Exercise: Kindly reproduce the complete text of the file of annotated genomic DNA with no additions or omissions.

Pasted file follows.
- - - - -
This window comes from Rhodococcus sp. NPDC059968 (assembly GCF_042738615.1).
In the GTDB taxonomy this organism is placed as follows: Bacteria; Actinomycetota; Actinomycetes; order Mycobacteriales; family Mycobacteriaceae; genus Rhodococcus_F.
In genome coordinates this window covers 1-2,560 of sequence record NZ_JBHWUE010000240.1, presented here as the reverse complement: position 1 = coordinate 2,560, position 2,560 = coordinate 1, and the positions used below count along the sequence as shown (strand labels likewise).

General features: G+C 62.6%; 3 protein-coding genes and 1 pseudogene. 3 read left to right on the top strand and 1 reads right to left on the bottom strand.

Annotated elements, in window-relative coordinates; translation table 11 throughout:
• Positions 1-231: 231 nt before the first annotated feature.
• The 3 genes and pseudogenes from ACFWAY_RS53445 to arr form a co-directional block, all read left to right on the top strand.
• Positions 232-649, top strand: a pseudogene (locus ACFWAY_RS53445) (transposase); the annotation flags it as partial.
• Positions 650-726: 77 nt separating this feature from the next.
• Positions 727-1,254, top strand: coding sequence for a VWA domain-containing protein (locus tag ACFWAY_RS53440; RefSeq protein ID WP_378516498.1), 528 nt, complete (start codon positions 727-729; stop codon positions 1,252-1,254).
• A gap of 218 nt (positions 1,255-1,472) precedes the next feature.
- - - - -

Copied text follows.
This window comes from Rhodococcus sp. NPDC059968 (assembly GCF_042738615.1).
In the GTDB taxonomy this organism is placed as follows: Bacteria; Actinomycetota; Actinomycetes; order Mycobacteriales; family Mycobacteriaceae; genus Rhodococcus_F.
In genome coordinates this window covers 1-2,560 of sequence record NZ_JBHWUE010000240.1, presented here as the reverse complement: position 1 = coordinate 2,560, position 2,560 = coordinate 1, and the positions used below count along the sequence as shown (strand labels likewise).

General features: G+C 62.6%; 3 protein-coding genes and 1 pseudogene. 3 read left to right on the top strand and 1 reads right to left on the bottom strand.

Annotated elements, in window-relative coordinates; translation table 11 throughout:
• Positions 1-231: 231 nt before the first annotated feature.
• The 3 genes and pseudogenes from ACFWAY_RS53445 to arr form a co-directional block, all read left to right on the top strand.
• Positions 232-649, top strand: a pseudogene (locus ACFWAY_RS53445) (transposase); the annotation flags it as partial.
• Positions 650-726: 77 nt separating this feature from the next.
• Positions 727-1,254, top strand: coding sequence for a VWA domain-containing protein (locus tag ACFWAY_RS53440; RefSeq protein ID WP_378516498.1), 528 nt, complete (start codon positions 727-729; stop codon positions 1,252-1,254).
• A gap of 218 nt (positions 1,255-1,472) precedes the next feature.